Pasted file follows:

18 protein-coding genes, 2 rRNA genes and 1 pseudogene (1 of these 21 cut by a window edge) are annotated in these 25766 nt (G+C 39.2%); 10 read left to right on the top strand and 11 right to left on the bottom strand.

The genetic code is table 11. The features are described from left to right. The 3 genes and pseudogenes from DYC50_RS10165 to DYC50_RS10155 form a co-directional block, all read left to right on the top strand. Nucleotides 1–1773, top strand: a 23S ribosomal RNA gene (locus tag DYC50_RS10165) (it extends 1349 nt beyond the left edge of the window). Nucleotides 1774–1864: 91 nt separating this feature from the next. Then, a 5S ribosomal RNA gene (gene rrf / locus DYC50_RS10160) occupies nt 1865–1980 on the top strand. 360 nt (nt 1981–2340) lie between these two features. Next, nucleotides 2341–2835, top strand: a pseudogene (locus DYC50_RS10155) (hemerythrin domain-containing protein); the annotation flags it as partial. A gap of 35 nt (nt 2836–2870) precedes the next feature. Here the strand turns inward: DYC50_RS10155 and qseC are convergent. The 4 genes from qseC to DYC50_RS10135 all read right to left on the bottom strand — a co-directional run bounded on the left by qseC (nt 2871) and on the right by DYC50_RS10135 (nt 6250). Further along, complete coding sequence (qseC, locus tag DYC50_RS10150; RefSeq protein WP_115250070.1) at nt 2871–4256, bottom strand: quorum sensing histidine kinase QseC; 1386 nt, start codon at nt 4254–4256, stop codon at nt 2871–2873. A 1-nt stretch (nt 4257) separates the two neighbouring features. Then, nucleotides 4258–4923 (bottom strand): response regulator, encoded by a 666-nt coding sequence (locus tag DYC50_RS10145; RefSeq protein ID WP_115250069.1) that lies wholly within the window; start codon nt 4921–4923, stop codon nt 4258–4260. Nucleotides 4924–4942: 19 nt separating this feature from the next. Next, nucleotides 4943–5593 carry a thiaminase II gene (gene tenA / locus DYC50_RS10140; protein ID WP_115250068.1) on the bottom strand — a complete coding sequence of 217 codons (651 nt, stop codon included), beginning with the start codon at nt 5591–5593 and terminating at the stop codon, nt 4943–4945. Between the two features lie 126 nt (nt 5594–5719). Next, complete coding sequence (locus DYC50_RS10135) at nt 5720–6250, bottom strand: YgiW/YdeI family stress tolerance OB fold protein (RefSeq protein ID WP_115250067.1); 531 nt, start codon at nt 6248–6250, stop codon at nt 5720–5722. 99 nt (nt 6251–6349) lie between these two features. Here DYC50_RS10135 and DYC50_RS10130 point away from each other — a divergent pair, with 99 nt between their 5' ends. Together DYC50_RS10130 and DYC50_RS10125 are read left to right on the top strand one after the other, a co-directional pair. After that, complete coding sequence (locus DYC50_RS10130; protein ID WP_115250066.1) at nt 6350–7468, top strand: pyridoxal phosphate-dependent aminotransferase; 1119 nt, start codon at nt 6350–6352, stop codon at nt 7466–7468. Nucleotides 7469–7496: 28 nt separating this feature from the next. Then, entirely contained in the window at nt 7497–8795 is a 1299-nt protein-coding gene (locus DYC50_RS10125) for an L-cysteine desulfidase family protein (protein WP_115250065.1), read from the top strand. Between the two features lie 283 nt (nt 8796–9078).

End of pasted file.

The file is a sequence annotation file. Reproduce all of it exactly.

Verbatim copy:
18 protein-coding genes, 2 rRNA genes and 1 pseudogene (1 of these 21 cut by a window edge) are annotated in these 25766 nt (G+C 39.2%); 10 read left to right on the top strand and 11 right to left on the bottom strand.

The genetic code is table 11. The features are described from left to right. The 3 genes and pseudogenes from DYC50_RS10165 to DYC50_RS10155 form a co-directional block, all read left to right on the top strand. Nucleotides 1–1773, top strand: a 23S ribosomal RNA gene (locus tag DYC50_RS10165) (it extends 1349 nt beyond the left edge of the window). Nucleotides 1774–1864: 91 nt separating this feature from the next. Then, a 5S ribosomal RNA gene (gene rrf / locus DYC50_RS10160) occupies nt 1865–1980 on the top strand. 360 nt (nt 1981–2340) lie between these two features. Next, nucleotides 2341–2835, top strand: a pseudogene (locus DYC50_RS10155) (hemerythrin domain-containing protein); the annotation flags it as partial. A gap of 35 nt (nt 2836–2870) precedes the next feature. Here the strand turns inward: DYC50_RS10155 and qseC are convergent. The 4 genes from qseC to DYC50_RS10135 all read right to left on the bottom strand — a co-directional run bounded on the left by qseC (nt 2871) and on the right by DYC50_RS10135 (nt 6250). Further along, complete coding sequence (qseC, locus tag DYC50_RS10150; RefSeq protein WP_115250070.1) at nt 2871–4256, bottom strand: quorum sensing histidine kinase QseC; 1386 nt, start codon at nt 4254–4256, stop codon at nt 2871–2873. A 1-nt stretch (nt 4257) separates the two neighbouring features. Then, nucleotides 4258–4923 (bottom strand): response regulator, encoded by a 666-nt coding sequence (locus tag DYC50_RS10145; RefSeq protein ID WP_115250069.1) that lies wholly within the window; start codon nt 4921–4923, stop codon nt 4258–4260. Nucleotides 4924–4942: 19 nt separating this feature from the next. Next, nucleotides 4943–5593 carry a thiaminase II gene (gene tenA / locus DYC50_RS10140; protein ID WP_115250068.1) on the bottom strand — a complete coding sequence of 217 codons (651 nt, stop codon included), beginning with the start codon at nt 5591–5593 and terminating at the stop codon, nt 4943–4945. Between the two features lie 126 nt (nt 5594–5719). Next, complete coding sequence (locus DYC50_RS10135) at nt 5720–6250, bottom strand: YgiW/YdeI family stress tolerance OB fold protein (RefSeq protein ID WP_115250067.1); 531 nt, start codon at nt 6248–6250, stop codon at nt 5720–5722. 99 nt (nt 6251–6349) lie between these two features. Here DYC50_RS10135 and DYC50_RS10130 point away from each other — a divergent pair, with 99 nt between their 5' ends. Together DYC50_RS10130 and DYC50_RS10125 are read left to right on the top strand one after the other, a co-directional pair. After that, complete coding sequence (locus DYC50_RS10130; protein ID WP_115250066.1) at nt 6350–7468, top strand: pyridoxal phosphate-dependent aminotransferase; 1119 nt, start codon at nt 6350–6352, stop codon at nt 7466–7468. Nucleotides 7469–7496: 28 nt separating this feature from the next. Then, entirely contained in the window at nt 7497–8795 is a 1299-nt protein-coding gene (locus DYC50_RS10125) for an L-cysteine desulfidase family protein (protein WP_115250065.1), read from the top strand. Between the two features lie 283 nt (nt 8796–9078).